Pantea Amin Tofangchi, left, reads from her book, “Glazed With War” during a reading with Judith Krummeck, who penned the introduction to the book on Nov. 11 at Red Emma’s in Baltimore. (TBM / Susan Kim)

I counted six bombs, one of us would say,

No, there were 5, one would add,

I didn’t even wake up, another would say

did we ever talk about 

boys, the color of a new backpack,

new tennis shoes, the new movie?

We must have.

—excerpt from “The Morning After,” Glazed With War, p. 46.

Pantea Amin Tofangchi’s poetic voice—from the perspective of a child growing up in Iran during the Iran-Iraq War, September 1980 to August 1988—rings with a clarion call for peace that transcends even the noblest peace-building rhetoric of today’s world. 

Tofangchi, who lives in Howard County, is the art director and graphic designer for Advertising Media Plus and The Business Monthly. 

She’s also a mother of eight-year-old twins, the very age she was when the Iran-Iraq War began—and “Glazed With War” begins through the eyes of an eight-year-old:

…carrying a bag filled 

with pencils: red and black

eraser, pencil sharpener, ruler

napkins and a foldable cup

an apple, feta cheese and walnut sandwich

along with war

was normal to me.

—except from “In Second Grade,” Glazed With War, p. 3

Tofangchi debuted her book, published by Mason Jar Press, in mid-November at a Nov. 10 reading at Red Emma’s in Baltimore. Another reading is set for Nov. 14 at Shaw’s Tavern in Washington. 

Writer and broadcaster Judith Krummeck—who penned the introduction to Glazed With War—asked, during the book launch, “Why did it take you so long?”

Tofangchi answered: “I think by nature, for all of us, the first thing that we do when we get traumatized—we block it. That’s what I did—I  blocked it and I did not want to talk about it.”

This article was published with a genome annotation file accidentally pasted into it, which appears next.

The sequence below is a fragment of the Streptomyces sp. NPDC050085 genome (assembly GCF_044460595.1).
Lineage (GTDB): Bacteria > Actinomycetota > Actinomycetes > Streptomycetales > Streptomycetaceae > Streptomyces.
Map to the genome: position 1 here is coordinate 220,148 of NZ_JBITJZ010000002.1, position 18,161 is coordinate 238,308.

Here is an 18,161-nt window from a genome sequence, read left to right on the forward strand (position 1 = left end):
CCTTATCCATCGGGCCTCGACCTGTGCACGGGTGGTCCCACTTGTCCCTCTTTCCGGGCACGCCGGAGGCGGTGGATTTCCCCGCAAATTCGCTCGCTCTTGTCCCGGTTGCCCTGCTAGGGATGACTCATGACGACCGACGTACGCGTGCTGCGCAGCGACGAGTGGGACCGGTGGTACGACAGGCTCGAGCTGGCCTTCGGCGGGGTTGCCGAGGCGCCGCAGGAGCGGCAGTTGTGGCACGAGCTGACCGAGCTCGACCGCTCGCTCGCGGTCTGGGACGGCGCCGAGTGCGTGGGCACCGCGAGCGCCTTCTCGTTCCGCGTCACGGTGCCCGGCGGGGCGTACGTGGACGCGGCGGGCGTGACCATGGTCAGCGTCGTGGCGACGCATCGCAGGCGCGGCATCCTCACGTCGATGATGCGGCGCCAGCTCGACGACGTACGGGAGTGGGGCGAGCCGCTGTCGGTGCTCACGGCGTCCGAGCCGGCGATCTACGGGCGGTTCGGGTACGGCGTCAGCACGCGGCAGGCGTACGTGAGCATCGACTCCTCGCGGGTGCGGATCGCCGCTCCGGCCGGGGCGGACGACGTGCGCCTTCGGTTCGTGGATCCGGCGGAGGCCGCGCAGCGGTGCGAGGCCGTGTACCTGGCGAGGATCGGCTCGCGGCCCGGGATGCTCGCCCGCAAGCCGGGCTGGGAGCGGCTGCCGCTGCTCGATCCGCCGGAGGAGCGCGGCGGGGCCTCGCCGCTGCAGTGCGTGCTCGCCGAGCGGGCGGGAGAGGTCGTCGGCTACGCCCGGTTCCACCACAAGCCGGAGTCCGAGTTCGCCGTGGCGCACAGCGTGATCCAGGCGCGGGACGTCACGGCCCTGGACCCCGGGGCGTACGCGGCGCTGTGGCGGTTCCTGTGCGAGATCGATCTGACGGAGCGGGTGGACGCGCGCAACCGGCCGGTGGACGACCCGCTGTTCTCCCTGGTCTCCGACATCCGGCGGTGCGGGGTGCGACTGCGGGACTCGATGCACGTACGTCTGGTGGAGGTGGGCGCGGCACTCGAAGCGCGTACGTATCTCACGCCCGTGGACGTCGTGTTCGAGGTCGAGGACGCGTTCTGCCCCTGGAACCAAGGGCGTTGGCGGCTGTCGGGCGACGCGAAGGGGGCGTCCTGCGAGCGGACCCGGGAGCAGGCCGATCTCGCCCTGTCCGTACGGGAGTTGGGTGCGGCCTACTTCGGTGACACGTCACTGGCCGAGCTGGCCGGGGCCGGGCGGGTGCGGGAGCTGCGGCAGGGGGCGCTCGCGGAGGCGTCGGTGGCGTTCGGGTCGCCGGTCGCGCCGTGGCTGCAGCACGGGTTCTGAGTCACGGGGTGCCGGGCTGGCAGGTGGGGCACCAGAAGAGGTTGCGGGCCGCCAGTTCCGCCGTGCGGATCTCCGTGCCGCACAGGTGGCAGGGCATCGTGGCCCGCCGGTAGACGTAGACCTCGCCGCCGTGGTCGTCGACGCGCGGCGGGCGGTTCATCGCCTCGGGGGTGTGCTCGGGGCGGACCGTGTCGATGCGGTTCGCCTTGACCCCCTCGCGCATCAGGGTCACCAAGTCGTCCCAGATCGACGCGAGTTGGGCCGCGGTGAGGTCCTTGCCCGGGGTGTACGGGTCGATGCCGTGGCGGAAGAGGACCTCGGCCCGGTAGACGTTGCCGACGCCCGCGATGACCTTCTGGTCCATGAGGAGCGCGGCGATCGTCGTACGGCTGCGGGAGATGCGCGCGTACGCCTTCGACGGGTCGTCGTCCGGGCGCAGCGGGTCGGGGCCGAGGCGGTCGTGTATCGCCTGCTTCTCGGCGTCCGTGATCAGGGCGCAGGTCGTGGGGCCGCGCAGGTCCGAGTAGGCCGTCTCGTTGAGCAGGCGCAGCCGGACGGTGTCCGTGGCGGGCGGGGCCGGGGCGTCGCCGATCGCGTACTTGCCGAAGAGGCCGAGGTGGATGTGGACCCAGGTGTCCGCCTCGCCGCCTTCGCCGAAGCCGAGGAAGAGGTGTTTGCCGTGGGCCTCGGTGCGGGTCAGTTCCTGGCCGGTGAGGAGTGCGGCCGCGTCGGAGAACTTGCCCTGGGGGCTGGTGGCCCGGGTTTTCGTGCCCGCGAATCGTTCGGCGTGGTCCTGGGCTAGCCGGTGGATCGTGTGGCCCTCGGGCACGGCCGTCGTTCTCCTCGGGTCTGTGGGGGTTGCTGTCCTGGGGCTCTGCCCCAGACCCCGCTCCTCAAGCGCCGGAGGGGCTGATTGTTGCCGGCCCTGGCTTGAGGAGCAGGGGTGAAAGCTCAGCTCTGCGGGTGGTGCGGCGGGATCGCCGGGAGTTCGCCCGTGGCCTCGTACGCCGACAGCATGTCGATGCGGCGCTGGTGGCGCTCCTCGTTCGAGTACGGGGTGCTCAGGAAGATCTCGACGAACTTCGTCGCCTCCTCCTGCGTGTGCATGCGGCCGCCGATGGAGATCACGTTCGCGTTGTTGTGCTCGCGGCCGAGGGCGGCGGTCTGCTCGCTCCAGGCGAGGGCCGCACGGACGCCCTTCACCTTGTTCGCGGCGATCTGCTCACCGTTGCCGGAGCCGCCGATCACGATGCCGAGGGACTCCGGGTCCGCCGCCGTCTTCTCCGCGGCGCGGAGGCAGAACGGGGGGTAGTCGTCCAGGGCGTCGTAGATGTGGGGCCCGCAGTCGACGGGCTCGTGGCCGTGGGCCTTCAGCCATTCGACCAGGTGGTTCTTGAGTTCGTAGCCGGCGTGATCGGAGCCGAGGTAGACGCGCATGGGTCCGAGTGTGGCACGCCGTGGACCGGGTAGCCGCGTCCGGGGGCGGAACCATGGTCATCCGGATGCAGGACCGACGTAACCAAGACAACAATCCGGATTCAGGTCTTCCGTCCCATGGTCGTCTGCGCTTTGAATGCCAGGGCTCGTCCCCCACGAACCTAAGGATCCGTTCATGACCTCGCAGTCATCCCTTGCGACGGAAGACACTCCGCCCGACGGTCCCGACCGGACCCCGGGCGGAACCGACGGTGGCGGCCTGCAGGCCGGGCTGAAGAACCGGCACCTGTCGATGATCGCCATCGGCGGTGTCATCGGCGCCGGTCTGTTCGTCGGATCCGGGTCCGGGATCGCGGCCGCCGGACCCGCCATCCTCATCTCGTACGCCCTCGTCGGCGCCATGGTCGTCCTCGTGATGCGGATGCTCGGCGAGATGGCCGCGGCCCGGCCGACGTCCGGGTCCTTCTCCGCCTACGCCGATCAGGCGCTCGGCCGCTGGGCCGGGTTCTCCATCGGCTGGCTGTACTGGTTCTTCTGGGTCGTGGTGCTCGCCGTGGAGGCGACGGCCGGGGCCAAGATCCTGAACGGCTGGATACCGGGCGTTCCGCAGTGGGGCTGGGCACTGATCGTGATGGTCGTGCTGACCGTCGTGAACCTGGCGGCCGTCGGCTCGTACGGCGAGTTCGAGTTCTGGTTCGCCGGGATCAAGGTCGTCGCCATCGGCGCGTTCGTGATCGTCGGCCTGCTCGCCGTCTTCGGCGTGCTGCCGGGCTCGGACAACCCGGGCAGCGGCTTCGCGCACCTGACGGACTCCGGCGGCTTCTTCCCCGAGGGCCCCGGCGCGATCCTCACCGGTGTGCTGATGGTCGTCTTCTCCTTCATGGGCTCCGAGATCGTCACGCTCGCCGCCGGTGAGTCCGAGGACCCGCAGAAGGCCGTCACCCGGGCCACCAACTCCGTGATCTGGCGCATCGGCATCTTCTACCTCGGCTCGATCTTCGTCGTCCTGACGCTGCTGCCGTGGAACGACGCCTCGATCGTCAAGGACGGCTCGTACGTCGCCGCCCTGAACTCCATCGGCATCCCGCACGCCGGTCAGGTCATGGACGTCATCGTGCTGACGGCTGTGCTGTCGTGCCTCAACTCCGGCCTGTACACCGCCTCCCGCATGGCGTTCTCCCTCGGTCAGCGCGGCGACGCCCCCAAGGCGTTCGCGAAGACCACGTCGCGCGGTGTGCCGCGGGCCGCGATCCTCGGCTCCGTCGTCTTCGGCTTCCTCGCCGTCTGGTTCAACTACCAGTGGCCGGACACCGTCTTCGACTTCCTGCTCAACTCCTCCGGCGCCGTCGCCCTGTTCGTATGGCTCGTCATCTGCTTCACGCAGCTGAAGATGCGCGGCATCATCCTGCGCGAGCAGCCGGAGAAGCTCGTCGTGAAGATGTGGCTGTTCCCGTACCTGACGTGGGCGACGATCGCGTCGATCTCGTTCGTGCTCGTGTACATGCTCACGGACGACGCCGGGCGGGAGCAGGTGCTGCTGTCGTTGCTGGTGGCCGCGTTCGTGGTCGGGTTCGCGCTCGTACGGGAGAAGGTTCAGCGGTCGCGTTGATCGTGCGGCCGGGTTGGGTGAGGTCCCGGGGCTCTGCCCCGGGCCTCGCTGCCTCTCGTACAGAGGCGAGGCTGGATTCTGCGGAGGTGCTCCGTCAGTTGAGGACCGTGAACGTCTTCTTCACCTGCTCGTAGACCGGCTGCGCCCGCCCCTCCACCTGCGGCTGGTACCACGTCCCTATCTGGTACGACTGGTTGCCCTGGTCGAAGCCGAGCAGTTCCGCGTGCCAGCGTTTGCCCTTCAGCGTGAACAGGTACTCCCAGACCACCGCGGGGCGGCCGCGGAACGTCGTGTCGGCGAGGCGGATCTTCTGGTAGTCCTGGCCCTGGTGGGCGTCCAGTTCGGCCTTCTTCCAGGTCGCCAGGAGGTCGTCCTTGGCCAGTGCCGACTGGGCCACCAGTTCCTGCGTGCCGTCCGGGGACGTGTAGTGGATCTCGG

She first began “unblocking” her voice when she wrote a poem in answer to an assignment in a writing classroom at University of Baltimore.

“This was a very difficult assignment for me, but when I read the poem in the classroom, it was a life-changing experience, not because what everyone said—but because nobody said anything. It was a very thick, black silence. Nobody knew what to say, what to do.”

After a very long pause, one of her friends said: “You lived through that? I’ve been your friend for a long, long time, and I never knew.”

Tofangchi still remembers those moments of sharing as “traumatizing and rewarding at the same time.”

By reliving her trauma—and also her childhood joys—in the pages of “Glazed With War,” Tofangchi has not only found personal rewards but she enables readers to see war through the lens of a childhood.

Dylan Thomas wrote that “the world is never the same once a good poem has been added to it.” 

In “Glazed With War,” Tofangchi has added 56 of them as a gift she has written “for all the war children of the world.” Her collection also brings the gift of a window through which those in power can draw back the curtain and witness, through a child’s eyes, the most compelling of reasons to finally work for peace.